Europe’s post-industrial service-based economy is throwing longstanding trends and loyalties sharply into question. The support that mainstream political parties relied on from traditional rural or manufacturing regions is drifting to the extremes. This populism is also being fuelled by concerns over immigration, even though an ageing Europe badly needs new manpower: a growing body of employers are taking migrants onto their payrolls and making the most part of the estimated US$ 1 trillion dividend of improvements in integration.
What priority should be given to integration of today’s and tomorrow’s migrants, as well as the children of migrants? How do we ensure that local development and infrastructure support to give opportunities to migrants doesn’t put excessive pressure on scarce capacity and alienate long-term residents? How do we change the narrative on migration at a time Europe badly needs new blood to fuel its economies and to contribute taxes to the progressive social support mechanisms in EU countries?
16.15 – 17.45
TABLE DISCUSSIONS – Funding ambition: How does Europe pay for its political choices?
The future financing of the European Union has been a hot topic in 2017, with the European Commission’s High-Level Group on Own Resources publishing new budget recommendations. In a post-Brexit environment, the EU budget will be smaller so tough choices will have to be made. Now is the time to decide how we should invest and what financial choices should be made.
As Europe faces up to the big challenges of the future such as climate change, demographics, digitisation and security, what should scarce EU funds be spent on and what should be left to member states? More than 50% of global welfare and social spending happens in the EU, but can we afford to continue this way?
The session features a series of table discussions with top-level decision-makers on how to balance the needs of Europe in the future. If we were to design a Multiannual Financial Framework to reflect the priorities of EU citizens, what would it look like? How could EU spending fundamentally improve the daily lives of Europe’s citizens?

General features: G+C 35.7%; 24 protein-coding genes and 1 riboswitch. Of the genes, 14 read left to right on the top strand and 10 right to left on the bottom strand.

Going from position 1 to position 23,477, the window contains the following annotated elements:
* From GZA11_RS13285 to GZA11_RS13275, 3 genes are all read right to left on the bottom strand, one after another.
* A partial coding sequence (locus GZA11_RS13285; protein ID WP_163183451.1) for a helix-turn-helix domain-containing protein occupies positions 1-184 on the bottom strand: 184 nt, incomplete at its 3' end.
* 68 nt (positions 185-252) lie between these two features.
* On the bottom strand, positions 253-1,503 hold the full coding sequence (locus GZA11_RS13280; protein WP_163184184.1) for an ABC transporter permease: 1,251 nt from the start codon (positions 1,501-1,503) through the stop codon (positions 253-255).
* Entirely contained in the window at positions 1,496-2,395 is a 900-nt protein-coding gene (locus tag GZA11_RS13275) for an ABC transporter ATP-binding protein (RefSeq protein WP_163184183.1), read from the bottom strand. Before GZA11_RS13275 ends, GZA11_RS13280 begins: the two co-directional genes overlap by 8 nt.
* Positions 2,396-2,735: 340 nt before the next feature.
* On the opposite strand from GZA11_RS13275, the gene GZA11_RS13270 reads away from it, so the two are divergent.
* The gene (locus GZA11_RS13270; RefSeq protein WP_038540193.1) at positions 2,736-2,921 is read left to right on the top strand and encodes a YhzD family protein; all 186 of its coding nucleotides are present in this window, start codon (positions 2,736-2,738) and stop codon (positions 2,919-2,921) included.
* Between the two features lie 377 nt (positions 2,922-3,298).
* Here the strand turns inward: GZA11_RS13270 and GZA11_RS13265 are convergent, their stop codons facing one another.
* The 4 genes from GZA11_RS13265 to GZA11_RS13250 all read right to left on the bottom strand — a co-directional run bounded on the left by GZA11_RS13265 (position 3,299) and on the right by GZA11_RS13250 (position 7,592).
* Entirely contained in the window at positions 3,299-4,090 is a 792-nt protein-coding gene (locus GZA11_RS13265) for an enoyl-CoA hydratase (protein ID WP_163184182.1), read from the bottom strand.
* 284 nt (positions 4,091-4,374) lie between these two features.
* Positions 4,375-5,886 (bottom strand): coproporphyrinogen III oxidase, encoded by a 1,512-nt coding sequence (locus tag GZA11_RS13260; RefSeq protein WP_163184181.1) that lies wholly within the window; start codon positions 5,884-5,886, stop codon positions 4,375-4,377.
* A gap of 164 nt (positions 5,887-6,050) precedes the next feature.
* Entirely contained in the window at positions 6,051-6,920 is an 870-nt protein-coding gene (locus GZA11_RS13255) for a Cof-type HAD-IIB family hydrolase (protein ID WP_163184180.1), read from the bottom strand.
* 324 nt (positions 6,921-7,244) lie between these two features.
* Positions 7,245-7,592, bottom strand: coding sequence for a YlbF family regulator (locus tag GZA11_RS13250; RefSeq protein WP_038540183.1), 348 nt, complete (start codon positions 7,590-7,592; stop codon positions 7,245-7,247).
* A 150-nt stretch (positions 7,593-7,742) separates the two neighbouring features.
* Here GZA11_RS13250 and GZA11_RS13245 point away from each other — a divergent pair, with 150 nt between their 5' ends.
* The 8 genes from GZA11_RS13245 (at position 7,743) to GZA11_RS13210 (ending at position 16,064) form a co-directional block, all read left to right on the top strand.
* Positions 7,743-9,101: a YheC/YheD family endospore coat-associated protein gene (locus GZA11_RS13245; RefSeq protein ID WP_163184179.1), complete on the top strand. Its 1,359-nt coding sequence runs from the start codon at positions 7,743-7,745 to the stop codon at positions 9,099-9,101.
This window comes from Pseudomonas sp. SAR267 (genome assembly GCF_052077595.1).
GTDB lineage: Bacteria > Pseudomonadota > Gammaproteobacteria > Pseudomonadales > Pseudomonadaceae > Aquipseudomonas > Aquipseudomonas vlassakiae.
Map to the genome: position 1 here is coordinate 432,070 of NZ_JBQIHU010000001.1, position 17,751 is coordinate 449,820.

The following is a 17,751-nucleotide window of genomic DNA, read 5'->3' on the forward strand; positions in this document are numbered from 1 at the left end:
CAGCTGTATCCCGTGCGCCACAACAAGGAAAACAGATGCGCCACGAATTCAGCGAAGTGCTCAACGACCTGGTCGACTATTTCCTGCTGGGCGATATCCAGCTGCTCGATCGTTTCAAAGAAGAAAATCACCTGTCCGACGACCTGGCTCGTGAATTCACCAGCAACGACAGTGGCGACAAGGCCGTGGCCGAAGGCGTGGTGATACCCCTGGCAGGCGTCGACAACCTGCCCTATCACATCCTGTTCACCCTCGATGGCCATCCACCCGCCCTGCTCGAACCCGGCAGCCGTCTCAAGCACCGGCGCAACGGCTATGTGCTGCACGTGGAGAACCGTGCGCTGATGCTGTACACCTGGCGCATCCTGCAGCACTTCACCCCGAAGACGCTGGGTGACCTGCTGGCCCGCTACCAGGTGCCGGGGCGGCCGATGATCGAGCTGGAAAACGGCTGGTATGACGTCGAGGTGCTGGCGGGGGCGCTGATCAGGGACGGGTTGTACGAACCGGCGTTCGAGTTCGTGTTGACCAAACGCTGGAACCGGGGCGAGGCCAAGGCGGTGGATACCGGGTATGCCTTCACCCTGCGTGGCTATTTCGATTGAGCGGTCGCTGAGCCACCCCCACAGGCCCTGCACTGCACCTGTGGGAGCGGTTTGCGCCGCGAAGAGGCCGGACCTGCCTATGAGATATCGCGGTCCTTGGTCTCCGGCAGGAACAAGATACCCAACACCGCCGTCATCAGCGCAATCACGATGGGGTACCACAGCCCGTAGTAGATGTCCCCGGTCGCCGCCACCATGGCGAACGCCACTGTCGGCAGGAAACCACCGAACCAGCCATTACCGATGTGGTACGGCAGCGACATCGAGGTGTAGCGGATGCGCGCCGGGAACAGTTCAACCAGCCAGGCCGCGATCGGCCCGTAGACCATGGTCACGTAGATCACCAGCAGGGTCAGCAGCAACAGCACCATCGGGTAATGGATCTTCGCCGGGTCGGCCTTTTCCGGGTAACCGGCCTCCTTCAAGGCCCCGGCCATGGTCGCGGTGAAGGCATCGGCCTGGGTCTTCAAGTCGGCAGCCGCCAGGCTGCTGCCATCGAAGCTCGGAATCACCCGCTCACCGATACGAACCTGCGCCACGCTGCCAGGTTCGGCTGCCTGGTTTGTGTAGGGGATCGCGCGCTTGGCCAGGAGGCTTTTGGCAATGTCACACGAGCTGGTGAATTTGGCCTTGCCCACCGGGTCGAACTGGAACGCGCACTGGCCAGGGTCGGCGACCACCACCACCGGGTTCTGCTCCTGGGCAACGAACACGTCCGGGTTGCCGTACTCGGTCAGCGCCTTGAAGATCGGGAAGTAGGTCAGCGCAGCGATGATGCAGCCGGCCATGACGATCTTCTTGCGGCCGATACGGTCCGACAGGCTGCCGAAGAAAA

1. Fostering sustainable development
2. Removing barriers to innovation and entrepreneurship
3. Protecting EU agriculture post-Brexit
4. New paradigms for financing security
5. Making growth sustainable, inclusive and cohesive
6. Tackling growing health challenges
Ideas from the discussions will feed into a panel discussion where representatives of each table debate policy choices and political challenges. They will examine how we achieve a budget that delivers for Europeans, providing a desirable and sustainable future and effective government.
THROUGH THE DAY
Throughout the day, our guests at State of Europe will have the opportunity to immerse themselves in novel ways of thinking thanks to a series of short presentations on new ideas, such as:
- How can we transform Europe into a resource-efficient, green and decarbonised continent?
- Bringing back the ‘left behinds’: Is a universal income the way ahead?
- What are the opportunities provided by autonomous vehicles, robots and learning machines?
- Data-driven innovation: A strategic road for Europe?
- Reaching biotechnology holy grails: Creating organs in labs?
For general enquiries:
Jean-Yves Stenuick, Programme Manager
Tel.: +32 2 893 98 25
For press enquiries:
Iiris André, Project Executive
Tel.: +32 2 300 29 95
Our events include photos, audio and video recording that we might use for promotional purposes. By registering, you give your permission to use your image. Should you have any questions, please contact us.